Fighter jets blanket the Afghanistan sky. Smoke from the Taliban’s mortars hangs in the air. As a convoy presses on and the drivers negotiate a turn, a series of IEDs explode. First Lieutenant John Wagner and his brother and junior officer, Peter, are among the casualties. After he discovers Peter’s bloody corpse, Lieutenant Wagner rushes into the nearby mountains and takes cover in a ditch. As he clenches his submachine gun, he quickly realizes it is jammed. Lieutenant Wagner is officially immersed in the horrors of war.
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El nombre de mi padre es ‘Naoko Kasai’. Él es un guapo, valiente, millonario, Samurai; de la isla de Tochigi, Japón.Cuando se casó con mi madre los dos deseaban tener hijos de inmediato.Mi padre quería que el bebé fuera un niño para enseñarlo a ser un Samurai, y pelear lado a lado. El destino intervino y nació una niña. Mi madre me nombró…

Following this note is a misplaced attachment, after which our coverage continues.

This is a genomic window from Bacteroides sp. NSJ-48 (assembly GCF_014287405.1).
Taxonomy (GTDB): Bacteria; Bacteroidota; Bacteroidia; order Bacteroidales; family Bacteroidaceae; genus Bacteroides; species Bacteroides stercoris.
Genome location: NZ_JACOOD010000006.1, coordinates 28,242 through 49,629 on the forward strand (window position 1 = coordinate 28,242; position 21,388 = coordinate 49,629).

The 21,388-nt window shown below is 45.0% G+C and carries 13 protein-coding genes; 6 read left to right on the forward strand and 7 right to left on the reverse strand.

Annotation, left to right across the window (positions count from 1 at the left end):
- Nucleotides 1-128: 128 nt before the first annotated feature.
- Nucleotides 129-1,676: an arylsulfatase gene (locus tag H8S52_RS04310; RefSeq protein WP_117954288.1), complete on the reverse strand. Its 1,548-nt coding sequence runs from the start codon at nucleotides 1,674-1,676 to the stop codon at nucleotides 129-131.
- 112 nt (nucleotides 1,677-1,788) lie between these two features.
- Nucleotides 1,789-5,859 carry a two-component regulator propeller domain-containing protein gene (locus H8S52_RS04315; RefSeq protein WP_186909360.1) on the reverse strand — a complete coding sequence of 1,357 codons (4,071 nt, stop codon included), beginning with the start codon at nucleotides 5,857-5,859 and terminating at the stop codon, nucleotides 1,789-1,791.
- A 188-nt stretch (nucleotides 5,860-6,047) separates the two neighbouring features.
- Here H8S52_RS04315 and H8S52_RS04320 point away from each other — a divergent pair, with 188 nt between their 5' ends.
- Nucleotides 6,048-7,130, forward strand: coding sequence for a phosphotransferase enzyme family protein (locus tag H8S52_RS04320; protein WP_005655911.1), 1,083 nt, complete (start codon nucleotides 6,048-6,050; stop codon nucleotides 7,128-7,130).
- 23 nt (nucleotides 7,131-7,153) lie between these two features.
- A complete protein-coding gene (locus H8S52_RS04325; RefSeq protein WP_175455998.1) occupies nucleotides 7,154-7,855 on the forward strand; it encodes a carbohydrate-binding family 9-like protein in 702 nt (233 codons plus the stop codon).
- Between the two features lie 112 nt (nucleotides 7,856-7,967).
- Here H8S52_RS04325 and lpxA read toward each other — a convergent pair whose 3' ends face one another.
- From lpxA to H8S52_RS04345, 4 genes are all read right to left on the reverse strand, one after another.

Wagner is painfully aware of Afghanistan’s challenging landscape, the Taliban’s way of fighting, and the difficulties of war. As he lies in the mountains in a state of passive lucidity, Wagner’s life flashes back to him revealing his coming-of-age journey in small town America where proving his manhood is a daily goal. As he attempts to repair his weapon while reflecting on his life before war, Wagner wonders how he transformed from a history teacher in a tiny community to a soldier trained to kill innocent civilians in a foreign land.
In this compelling military tale that demonstrates the futility of war and addresses the issue of conflict resolution, Wagner must face his enemy in a dark cave in the mountains of Afghanistan in order to discover forgiveness and peace.